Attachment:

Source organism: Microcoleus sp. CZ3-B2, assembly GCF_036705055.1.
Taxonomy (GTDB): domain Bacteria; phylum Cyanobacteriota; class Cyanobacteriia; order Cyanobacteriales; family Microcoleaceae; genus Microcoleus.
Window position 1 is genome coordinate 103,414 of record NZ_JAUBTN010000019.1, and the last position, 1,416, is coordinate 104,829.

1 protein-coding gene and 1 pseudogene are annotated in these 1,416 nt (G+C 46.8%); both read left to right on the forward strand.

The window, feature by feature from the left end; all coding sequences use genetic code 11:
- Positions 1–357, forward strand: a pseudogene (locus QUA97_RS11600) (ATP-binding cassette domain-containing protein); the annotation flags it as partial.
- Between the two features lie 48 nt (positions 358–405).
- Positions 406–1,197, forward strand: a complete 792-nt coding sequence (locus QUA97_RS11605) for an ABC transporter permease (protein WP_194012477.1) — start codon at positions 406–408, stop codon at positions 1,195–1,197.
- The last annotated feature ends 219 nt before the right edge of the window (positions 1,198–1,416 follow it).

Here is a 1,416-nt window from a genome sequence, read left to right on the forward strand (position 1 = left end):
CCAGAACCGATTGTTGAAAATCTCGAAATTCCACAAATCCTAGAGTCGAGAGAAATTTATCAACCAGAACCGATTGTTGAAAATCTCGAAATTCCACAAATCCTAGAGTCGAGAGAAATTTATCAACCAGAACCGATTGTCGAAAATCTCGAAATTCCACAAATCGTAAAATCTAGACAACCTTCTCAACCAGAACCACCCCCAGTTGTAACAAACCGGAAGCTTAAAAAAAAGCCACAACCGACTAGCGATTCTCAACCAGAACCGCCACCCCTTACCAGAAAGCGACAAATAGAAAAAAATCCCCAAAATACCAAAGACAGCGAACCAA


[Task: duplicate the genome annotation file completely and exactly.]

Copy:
Source organism: Microcoleus sp. CZ3-B2, assembly GCF_036705055.1.
Taxonomy (GTDB): domain Bacteria; phylum Cyanobacteriota; class Cyanobacteriia; order Cyanobacteriales; family Microcoleaceae; genus Microcoleus.
Window position 1 is genome coordinate 103,414 of record NZ_JAUBTN010000019.1, and the last position, 1,416, is coordinate 104,829.

1 protein-coding gene and 1 pseudogene are annotated in these 1,416 nt (G+C 46.8%); both read left to right on the forward strand.

The window, feature by feature from the left end; all coding sequences use genetic code 11:
- Positions 1–357, forward strand: a pseudogene (locus QUA97_RS11600) (ATP-binding cassette domain-containing protein); the annotation flags it as partial.
- Between the two features lie 48 nt (positions 358–405).
- Positions 406–1,197, forward strand: a complete 792-nt coding sequence (locus QUA97_RS11605) for an ABC transporter permease (protein WP_194012477.1) — start codon at positions 406–408, stop codon at positions 1,195–1,197.
- The last annotated feature ends 219 nt before the right edge of the window (positions 1,198–1,416 follow it).

Here is a 1,416-nt window from a genome sequence, read left to right on the forward strand (position 1 = left end):
CCAGAACCGATTGTTGAAAATCTCGAAATTCCACAAATCCTAGAGTCGAGAGAAATTTATCAACCAGAACCGATTGTTGAAAATCTCGAAATTCCACAAATCCTAGAGTCGAGAGAAATTTATCAACCAGAACCGATTGTCGAAAATCTCGAAATTCCACAAATCGTAAAATCTAGACAACCTTCTCAACCAGAACCACCCCCAGTTGTAACAAACCGGAAGCTTAAAAAAAAGCCACAACCGACTAGCGATTCTCAACCAGAACCGCCACCCCTTACCAGAAAGCGACAAATAGAAAAAAATCCCCAAAATACCAAAGACAGCGAACCAA